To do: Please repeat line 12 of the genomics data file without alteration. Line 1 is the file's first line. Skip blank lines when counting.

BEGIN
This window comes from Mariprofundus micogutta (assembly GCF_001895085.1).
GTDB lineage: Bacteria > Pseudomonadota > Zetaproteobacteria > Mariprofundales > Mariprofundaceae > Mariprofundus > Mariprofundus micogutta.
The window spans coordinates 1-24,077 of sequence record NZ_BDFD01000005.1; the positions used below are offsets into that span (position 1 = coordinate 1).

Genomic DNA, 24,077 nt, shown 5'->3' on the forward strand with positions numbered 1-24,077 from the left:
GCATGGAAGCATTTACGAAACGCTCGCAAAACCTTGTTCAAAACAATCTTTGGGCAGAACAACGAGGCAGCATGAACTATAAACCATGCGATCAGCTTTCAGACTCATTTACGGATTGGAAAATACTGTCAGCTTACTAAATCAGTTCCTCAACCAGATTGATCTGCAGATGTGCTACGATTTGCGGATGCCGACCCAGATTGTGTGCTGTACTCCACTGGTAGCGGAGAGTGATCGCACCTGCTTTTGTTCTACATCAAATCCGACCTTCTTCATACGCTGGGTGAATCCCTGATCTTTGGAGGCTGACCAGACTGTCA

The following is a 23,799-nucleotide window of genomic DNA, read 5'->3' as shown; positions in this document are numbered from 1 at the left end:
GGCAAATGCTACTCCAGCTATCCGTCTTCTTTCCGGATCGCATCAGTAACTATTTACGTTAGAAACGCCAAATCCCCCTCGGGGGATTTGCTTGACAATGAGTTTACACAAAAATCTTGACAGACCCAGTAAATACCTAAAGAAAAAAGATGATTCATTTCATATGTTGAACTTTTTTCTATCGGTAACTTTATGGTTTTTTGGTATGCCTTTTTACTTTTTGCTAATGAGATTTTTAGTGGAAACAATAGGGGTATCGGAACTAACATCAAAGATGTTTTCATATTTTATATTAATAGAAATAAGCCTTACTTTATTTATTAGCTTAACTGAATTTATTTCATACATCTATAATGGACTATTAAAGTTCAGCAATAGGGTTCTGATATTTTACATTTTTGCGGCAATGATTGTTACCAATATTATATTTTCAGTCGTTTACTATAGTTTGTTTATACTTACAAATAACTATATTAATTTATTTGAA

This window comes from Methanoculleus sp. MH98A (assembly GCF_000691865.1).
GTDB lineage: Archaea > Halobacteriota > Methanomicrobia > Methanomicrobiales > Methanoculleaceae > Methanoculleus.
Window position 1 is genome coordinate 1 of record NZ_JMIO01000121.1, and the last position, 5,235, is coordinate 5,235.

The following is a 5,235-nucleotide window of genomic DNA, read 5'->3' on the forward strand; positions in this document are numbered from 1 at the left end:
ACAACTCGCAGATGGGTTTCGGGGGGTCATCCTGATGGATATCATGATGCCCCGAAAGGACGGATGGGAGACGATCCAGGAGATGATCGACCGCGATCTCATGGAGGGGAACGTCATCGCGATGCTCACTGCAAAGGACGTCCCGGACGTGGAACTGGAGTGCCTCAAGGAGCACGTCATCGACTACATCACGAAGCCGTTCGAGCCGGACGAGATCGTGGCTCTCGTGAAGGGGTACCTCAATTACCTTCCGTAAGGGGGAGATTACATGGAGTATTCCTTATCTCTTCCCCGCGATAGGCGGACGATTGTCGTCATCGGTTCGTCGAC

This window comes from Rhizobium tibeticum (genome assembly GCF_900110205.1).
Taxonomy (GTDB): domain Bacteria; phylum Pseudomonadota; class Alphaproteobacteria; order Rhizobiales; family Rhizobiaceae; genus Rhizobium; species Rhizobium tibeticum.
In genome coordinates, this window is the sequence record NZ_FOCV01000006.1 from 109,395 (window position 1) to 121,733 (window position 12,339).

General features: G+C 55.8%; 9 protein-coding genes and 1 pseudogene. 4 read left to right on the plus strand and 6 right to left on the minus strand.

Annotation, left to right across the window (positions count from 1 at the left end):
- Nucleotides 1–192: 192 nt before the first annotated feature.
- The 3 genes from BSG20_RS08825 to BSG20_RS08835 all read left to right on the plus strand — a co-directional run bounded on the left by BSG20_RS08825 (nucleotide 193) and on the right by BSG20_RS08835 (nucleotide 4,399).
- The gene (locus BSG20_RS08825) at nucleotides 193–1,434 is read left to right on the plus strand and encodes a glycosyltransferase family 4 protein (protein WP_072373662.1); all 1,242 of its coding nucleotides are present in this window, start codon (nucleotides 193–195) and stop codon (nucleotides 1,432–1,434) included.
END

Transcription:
ACAACTCGCAGATGGGTTTCGGGGGGTCATCCTGATGGATATCATGATGCCCCGAAAGGACGGATGGGAGACGATCCAGGAGATGATCGACCGCGATCTCATGGAGGGGAACGTCATCGCGATGCTCACTGCAAAGGACGTCCCGGACGTGGAACTGGAGTGCCTCAAGGAGCACGTCATCGACTACATCACGAAGCCGTTCGAGCCGGACGAGATCGTGGCTCTCGTGAAGGGGTACCTCAATTACCTTCCGTAAGGGGGAGATTACATGGAGTATTCCTTATCTCTTCCCCGCGATAGGCGGACGATTGTCGTCATCGGTTCGTCGAC